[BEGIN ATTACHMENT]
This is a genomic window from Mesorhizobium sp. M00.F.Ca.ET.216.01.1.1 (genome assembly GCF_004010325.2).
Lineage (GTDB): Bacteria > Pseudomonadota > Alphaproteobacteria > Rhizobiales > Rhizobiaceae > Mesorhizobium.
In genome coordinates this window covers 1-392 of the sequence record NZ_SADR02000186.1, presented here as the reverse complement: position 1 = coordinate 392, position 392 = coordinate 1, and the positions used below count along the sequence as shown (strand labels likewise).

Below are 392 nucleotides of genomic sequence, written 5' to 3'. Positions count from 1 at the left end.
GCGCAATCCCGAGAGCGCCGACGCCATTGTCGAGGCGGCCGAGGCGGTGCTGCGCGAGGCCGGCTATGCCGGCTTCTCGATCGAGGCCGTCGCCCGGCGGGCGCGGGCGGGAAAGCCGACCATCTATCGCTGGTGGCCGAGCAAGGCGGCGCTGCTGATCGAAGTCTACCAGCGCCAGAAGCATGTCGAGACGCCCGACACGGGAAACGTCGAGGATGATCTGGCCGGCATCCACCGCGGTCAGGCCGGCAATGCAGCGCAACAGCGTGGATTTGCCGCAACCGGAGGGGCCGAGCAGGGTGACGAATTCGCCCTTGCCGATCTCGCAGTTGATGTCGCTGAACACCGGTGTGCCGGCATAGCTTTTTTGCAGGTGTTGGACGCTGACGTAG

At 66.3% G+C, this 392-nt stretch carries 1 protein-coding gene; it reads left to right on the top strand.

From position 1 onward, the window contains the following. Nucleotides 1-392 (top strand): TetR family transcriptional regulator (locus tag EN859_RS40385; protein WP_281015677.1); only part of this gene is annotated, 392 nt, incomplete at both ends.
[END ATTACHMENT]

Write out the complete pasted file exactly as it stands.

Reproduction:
This is a genomic window from Mesorhizobium sp. M00.F.Ca.ET.216.01.1.1 (genome assembly GCF_004010325.2).
Lineage (GTDB): Bacteria > Pseudomonadota > Alphaproteobacteria > Rhizobiales > Rhizobiaceae > Mesorhizobium.
In genome coordinates this window covers 1-392 of the sequence record NZ_SADR02000186.1, presented here as the reverse complement: position 1 = coordinate 392, position 392 = coordinate 1, and the positions used below count along the sequence as shown (strand labels likewise).

Below are 392 nucleotides of genomic sequence, written 5' to 3'. Positions count from 1 at the left end.
GCGCAATCCCGAGAGCGCCGACGCCATTGTCGAGGCGGCCGAGGCGGTGCTGCGCGAGGCCGGCTATGCCGGCTTCTCGATCGAGGCCGTCGCCCGGCGGGCGCGGGCGGGAAAGCCGACCATCTATCGCTGGTGGCCGAGCAAGGCGGCGCTGCTGATCGAAGTCTACCAGCGCCAGAAGCATGTCGAGACGCCCGACACGGGAAACGTCGAGGATGATCTGGCCGGCATCCACCGCGGTCAGGCCGGCAATGCAGCGCAACAGCGTGGATTTGCCGCAACCGGAGGGGCCGAGCAGGGTGACGAATTCGCCCTTGCCGATCTCGCAGTTGATGTCGCTGAACACCGGTGTGCCGGCATAGCTTTTTTGCAGGTGTTGGACGCTGACGTAG

At 66.3% G+C, this 392-nt stretch carries 1 protein-coding gene; it reads left to right on the top strand.

From position 1 onward, the window contains the following. Nucleotides 1-392 (top strand): TetR family transcriptional regulator (locus tag EN859_RS40385; protein WP_281015677.1); only part of this gene is annotated, 392 nt, incomplete at both ends.